A Shiite fighter allied with the Iraqi government flashes a victory sign in front of a mural of the Islamic State flag on March 6, 2015, during a campaign to retake the Tikrit area from the jihadists. Getty Images

In order to recruit and expand, the Islamic State group relies heavily on the idea that the end of the world is near. The extremist Sunni Muslim group uses Islamic scriptures and prophecies to support its apocalyptic claim, all the while ignoring another contradicting prophecy.

“How did the Islamic State attract so many followers and conquer so much land? By being more ruthless, more apocalyptic and more devoted to state-building than its competitors,” according to a new book called "The ISIS Apocalypse: The History, Strategy, and Doomsday Vision of the Islamic State," by William McCants, the ISIS director of the Project on U.S. Relations with the Islamic World at the Brookings Institution.

Emphases such as "on-state building now" and "don't put off the caliphate" because "we are waging the final battles of the apocalyptic" are attractive to young Islamic men across the world, McCants argued in his book, USNI News reported. ISIS reportedly advocates the idea that the apocalypse is imminent and that Islamic State fighters will battle the “infidels” of the West in Dabiq, a Syrian town now under ISIS control.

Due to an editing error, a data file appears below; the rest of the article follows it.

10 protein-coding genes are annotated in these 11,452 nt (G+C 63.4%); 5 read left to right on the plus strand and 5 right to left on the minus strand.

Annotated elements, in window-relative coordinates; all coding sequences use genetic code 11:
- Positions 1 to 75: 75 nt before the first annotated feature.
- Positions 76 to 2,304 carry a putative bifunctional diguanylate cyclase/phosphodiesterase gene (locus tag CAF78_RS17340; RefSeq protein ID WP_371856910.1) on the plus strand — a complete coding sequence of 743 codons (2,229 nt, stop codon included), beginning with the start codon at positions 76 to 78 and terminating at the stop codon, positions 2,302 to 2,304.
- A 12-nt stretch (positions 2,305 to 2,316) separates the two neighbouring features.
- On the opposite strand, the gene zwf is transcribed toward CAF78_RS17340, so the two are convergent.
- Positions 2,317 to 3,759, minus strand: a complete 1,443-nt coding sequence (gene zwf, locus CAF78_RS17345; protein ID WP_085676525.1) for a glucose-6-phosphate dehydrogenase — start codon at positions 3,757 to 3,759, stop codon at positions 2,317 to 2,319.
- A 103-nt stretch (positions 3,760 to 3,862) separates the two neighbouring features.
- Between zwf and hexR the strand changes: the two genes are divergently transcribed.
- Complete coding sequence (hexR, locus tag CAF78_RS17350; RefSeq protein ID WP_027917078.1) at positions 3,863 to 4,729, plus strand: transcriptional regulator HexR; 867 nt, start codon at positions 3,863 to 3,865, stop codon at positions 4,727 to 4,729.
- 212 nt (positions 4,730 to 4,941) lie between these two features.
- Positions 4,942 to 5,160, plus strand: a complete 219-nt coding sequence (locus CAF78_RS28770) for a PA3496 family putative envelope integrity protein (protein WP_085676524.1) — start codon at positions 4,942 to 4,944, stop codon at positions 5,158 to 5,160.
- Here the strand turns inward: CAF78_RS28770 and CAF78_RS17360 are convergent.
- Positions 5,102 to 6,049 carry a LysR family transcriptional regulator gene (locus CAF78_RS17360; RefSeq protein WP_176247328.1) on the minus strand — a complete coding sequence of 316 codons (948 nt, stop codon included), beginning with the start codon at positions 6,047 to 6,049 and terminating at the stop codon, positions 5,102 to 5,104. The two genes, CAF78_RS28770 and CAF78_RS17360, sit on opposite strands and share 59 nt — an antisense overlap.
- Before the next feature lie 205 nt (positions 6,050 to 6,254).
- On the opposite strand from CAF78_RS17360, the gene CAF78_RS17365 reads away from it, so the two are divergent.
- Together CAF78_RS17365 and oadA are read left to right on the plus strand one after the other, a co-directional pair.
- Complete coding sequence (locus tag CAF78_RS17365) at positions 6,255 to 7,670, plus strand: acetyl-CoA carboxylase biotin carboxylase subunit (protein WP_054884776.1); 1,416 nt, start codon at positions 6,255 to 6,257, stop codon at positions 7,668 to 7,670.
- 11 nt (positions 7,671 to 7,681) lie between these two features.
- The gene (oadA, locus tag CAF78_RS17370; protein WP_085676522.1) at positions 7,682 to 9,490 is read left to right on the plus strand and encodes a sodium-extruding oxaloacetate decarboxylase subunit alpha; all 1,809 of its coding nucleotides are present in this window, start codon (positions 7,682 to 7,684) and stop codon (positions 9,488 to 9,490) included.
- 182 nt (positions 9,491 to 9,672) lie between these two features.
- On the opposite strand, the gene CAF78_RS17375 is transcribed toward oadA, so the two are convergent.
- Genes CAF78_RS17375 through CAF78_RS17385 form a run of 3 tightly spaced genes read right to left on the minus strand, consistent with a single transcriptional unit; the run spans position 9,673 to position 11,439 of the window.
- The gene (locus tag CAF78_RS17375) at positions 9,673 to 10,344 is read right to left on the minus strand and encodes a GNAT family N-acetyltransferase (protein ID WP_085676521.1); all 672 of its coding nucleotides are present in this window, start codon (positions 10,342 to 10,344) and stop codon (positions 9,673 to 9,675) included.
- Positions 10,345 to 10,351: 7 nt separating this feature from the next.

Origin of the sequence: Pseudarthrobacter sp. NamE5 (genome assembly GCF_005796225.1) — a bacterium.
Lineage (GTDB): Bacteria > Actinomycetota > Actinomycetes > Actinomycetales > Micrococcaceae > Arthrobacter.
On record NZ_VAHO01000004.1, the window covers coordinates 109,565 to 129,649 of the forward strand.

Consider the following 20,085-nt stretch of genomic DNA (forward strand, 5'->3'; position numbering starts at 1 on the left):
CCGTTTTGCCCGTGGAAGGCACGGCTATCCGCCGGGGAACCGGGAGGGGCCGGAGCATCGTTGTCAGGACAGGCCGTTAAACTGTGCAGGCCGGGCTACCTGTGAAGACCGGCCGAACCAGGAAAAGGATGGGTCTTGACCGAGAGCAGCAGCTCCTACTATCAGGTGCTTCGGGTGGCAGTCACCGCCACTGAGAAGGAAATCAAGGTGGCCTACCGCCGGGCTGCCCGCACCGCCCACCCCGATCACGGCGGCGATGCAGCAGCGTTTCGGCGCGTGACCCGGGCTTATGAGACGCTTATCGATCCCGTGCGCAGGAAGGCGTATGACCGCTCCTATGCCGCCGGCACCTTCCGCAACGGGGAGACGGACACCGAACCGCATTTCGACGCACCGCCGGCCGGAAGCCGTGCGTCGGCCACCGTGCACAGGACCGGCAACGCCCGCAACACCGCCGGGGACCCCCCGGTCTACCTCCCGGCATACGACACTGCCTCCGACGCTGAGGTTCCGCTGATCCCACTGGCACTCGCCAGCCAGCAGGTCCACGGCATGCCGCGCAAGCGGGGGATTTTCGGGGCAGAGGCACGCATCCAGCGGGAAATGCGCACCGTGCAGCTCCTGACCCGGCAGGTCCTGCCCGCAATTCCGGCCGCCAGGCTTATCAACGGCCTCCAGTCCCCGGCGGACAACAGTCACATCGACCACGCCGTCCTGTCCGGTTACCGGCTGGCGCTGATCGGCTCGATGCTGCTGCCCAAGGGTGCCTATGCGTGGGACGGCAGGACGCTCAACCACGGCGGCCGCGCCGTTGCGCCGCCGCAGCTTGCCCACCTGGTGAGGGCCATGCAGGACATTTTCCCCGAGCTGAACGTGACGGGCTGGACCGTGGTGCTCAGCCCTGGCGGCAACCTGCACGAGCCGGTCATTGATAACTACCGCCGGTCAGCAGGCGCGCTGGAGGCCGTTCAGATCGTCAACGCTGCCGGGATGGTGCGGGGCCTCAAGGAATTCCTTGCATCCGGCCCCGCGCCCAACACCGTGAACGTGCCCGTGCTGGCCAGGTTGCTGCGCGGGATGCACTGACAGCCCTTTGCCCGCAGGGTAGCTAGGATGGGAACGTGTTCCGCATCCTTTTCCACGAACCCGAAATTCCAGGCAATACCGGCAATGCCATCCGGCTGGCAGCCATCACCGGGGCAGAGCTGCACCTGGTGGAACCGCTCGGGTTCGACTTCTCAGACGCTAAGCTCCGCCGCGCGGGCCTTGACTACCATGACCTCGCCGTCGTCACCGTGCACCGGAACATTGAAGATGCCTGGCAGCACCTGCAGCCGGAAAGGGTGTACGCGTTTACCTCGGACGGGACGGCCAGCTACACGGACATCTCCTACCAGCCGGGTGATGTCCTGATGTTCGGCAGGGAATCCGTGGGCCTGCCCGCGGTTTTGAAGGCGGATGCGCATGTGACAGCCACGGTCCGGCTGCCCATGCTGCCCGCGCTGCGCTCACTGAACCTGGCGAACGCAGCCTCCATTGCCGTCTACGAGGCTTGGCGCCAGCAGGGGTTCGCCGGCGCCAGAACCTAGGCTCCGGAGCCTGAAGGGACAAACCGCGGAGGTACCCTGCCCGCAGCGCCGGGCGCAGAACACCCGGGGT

A Palestinian walks past graffiti portraying the Islamic State group's flag in the East Jerusalem neighborhood of Beit Hanina, July 5, 2015. Getty Images

But there is one prophecy that the Islamic State has chosen to ignore, Business Insider reported Friday. In his book, McCants explained ISIS ignores the part about the Antichrist of the Islamic State that is stated in a collection of prophecies they accept. The prophecy states that, “the Antichrist will 'appear in the empty area between Sham [Syria] and Iraq,'” which is the very area now under ISIS control.

“The shrewd leaders of the Islamic State combined two of the most powerful yet contradictory ideas in Islam -- the return of the Islamic Empire and the end of the world -- into a mission and a message that shapes its strategy and inspires its army of zealous fighters,” according to McCants' book. “They have defied conventional thinking about how to wage wars and win recruits. Even if the Islamic State is defeated, jihadist terrorism will never be the same.”

Another Islamic prophecy that ISIS extremists repeat is that the "armies of 'Rome' will come to Northern Syria to fight Islamic soldiers." However, the Atlantic previously reported that people should now think of Rome as the Republic of Turkey.

"The fact that Turkish Muslims, not infidel Romans, control Constantinople, or Istanbul, today and are working with the infidel West against the Islamic State makes the Dabiq prophecy a poor fit for contemporary events," McCants wrote, Business Insider reported. "But in the apocalyptic imagination, inconvenient facts rarely impede the glorious march to the end of the world."